The day started early around 4 am. I tried to get awake and went by car to Nuremberg airport. Because they told me to be at the check-in one hour before departure I was there at 6 o' clock. They told me I can also take the 6:20 plane. Aha, check-in and boarding can also be done in 20 min. So next time I'll know this and can sleep a bit longer. I landed in Frankfurt an hour too early, so I took some time to relax before walking to gate 21, the visitor entrance. I had to deposit my drivers licence and changed it into a visitor sign. With that I went to the right building 303, 5th floor where approximately 20 other applicants have been wainting already for entrance. We were lead to a waiting room and I got into small-talk with 2 other guys. Later some others including a German girl studying in Maastricht, Henriette, and another German girl named Astrid joined in. They all seemed very easy-going and nice people.
A bit later half of the crowd was lead away, they were applicants for check-in. So we were just ten people for today's Fly-Along-Agent assessment round. It started all with an introductory presentation of the Fly-net project, made by 2 people of the project staff, 2 psychologists from the recruiting department as well as an American working for Connexion (a Boeing company). We were told the details of the project, our tasks, the conditions, the incentives as well as the schedule for today. Following the presentation was a 2 1/2 hour computer based test including the typical questions from which they hope to gain some insight knowledge of the applicant. I don't believe too much in these tests, but anyway, I think I'm not the worst in this, so I don't mind.
After that I went for lunch with Henriette and Astrid. Then we went back to the waiting room. Now it was a much more relaxed mood. We were all talking and joking. It wasn't a bit a competitive situation. It was all very friendly so that I wasn't nervous at all. I was really relaxed. If you looked a bit closer at the people, they were all quite different. People from different nations, people with different mother tongues, in ages ranging from 21 to the late 30's. And people with completely different backgrounds and education. It was interesting to see, but that was also the reason that nobody of us really knew, what person they were looking for.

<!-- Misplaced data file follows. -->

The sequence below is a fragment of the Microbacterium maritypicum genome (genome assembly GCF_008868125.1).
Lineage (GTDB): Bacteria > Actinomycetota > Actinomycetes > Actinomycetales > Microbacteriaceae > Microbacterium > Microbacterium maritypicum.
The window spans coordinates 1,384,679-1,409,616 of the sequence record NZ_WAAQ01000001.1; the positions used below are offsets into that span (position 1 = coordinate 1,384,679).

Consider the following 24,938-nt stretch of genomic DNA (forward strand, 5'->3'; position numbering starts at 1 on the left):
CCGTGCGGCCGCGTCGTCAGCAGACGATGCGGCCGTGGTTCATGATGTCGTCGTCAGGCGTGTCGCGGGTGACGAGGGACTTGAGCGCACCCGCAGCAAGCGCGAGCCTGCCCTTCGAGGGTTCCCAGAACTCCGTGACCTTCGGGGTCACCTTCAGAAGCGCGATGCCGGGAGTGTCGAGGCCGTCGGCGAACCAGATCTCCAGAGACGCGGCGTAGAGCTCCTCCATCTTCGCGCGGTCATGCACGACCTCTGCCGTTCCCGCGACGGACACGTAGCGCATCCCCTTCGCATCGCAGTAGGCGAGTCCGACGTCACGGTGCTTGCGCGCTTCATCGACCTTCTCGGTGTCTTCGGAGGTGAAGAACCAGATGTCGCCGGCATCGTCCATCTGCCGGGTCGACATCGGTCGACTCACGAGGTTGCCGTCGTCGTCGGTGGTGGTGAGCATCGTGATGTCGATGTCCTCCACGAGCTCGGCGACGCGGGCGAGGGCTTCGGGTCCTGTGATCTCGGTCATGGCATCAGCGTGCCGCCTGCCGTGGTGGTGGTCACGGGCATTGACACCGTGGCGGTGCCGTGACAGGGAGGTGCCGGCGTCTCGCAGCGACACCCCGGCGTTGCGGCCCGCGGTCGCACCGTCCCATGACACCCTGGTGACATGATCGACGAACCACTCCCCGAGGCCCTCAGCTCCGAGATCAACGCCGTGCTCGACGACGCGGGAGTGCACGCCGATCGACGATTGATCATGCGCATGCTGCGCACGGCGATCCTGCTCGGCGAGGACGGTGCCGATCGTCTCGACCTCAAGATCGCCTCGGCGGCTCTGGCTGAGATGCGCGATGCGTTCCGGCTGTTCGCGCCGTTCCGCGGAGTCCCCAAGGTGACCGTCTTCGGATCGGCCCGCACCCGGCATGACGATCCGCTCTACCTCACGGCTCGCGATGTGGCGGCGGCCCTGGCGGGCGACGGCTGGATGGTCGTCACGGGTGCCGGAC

After a while we were divided in two groups for a team-work-assessment. We had to sit around a table and were given a some handicraft task and a manual. Around us the assessment troika (psychologist, fly-net, Boeing) took notes of our behaviour. So we divided the 2 handicraft tasks and somebody read what should be done. It was a quite difficult work and I think we didn't act that organized. But at least Astrid finished one of the tasks succesfully in time.
The rest of the afternoon we chatted waiting for our individual interviews with the assessment troika, lasting around 45 minutes each. I had mine around 5 pm. It went better than I expected. I could answer most questions and my English was fluent. Definitely I could have done better, but you're never that cool in front of 3 people trying to get something out of you. I found the day interesting. And even if the chances of being selected are small, I learned a lot today.
Back in the airport I found that a plane just left and the next one gav me 3 hours time. So I called Marc and we met in the city centre of Frankfurt to eat some Pizza. The next table was taken by a Chinese group. Oh my god, their behaviour reminded me so much of Korea. It was nice to see. Frankfurt may not be a nice city, but it's definitely an international place which makes it interesting enough to live in.
My plane departed at 9:10 pm and the clouds had vanished which ermöglichte a night view of the city. I came to Ingolstadt around 11 pm and went to Kai to return his car. I met him in a beer garden with some friends.
...nothing special on Saturday. Just another visit to the beer garden and a lot of rain...